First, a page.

Best practices in the old days, if you well involved ensuring timely reporting, accurate record keeping for the medical files and, hopefully, contemporaneous reporting but there was typically a disconnect. If you’ve ever reviewed some doctor notes, you know it can be difficult, if not almost impossible, to read and understand what they’re writing. Also, you’ve got a challenge because if the doctor is no longer available to testify, to explain the records, it’s going to be difficult for anybody to do so.
Previously, we had a nice chain of custody with medical records, assuming folks were adhering to best practices. So, anybody who entered a log entry note or wrote up a medical file note, they put either their initials or their identifying information in there. So, reviewing insurance companies and/or professionals or legal practitioners could understand who was saying what and contact Dr. Jones or Dr. Smith and find out what they meant when they wrote some entry.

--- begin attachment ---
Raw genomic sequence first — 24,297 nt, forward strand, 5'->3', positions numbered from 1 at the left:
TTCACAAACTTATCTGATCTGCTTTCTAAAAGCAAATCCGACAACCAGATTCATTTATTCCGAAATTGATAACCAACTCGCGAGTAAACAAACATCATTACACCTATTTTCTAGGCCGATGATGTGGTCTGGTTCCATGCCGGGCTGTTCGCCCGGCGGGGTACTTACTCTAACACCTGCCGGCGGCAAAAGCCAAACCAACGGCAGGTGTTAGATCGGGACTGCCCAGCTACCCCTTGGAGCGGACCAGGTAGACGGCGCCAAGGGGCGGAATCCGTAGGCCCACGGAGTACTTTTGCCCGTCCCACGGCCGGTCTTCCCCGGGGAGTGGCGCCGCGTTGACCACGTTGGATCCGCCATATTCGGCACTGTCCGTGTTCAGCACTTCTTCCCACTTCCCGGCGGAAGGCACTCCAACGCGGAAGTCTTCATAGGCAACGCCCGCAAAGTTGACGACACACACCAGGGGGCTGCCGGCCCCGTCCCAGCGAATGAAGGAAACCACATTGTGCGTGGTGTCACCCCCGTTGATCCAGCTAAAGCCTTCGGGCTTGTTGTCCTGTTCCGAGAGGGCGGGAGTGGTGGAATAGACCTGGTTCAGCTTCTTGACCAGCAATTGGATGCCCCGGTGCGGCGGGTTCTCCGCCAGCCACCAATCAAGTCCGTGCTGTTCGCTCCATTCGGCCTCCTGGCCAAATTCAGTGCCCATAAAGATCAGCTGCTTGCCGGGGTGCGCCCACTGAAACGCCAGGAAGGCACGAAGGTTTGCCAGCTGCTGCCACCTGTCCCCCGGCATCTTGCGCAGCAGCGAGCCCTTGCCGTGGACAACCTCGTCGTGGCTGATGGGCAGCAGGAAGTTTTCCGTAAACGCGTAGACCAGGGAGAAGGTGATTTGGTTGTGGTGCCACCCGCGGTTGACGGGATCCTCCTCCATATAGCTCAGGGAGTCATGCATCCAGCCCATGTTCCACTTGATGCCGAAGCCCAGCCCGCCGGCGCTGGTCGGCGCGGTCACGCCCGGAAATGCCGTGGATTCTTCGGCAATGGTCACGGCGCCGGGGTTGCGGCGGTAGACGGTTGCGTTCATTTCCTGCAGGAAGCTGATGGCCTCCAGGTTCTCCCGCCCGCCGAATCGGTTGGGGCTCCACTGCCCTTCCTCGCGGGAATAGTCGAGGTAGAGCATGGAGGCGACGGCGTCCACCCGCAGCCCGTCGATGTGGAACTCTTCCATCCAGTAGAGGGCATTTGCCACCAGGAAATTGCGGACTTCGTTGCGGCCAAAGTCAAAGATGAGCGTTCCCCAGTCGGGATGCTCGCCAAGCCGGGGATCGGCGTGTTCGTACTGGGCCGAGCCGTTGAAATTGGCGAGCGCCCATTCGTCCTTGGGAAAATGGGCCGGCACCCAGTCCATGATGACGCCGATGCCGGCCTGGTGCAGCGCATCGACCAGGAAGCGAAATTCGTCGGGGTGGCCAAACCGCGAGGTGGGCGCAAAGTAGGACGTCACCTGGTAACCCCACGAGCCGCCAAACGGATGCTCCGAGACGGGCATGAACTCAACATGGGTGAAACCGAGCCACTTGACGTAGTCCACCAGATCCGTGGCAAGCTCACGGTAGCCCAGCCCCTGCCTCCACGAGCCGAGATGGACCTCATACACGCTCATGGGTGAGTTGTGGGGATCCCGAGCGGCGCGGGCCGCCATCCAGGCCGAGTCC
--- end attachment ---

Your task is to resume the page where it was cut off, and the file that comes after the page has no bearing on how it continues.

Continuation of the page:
Now, we’ve got the electronic data entry and we have electronic databases, both internally and externally. It’s a bit of a challenge with the old guard, if you will, or the pre-text and the pre-phone at your fingertips generation and the new modern method of entering data and speaking. The same rules really apply but with more attention to electronic privacy and security and internal and external protection measures to avoid a hack, or a leak, or inaccuracy in reporting. So, I think that a blend between best practices from the old day, if you will, and the new day and proper training and kind of internal securities and safeguards, and doctors have continuing education requirements in technological advances and data entry and certainly on there, including, of course, under HIPPA privacy to ensure accuracy, privacy and security in the reporting. So, hopefully we’re having more, and I think we will, have a more efficient method of recordation and sharing and use. That being said, there are always issues out there with new technology and there are some here as well.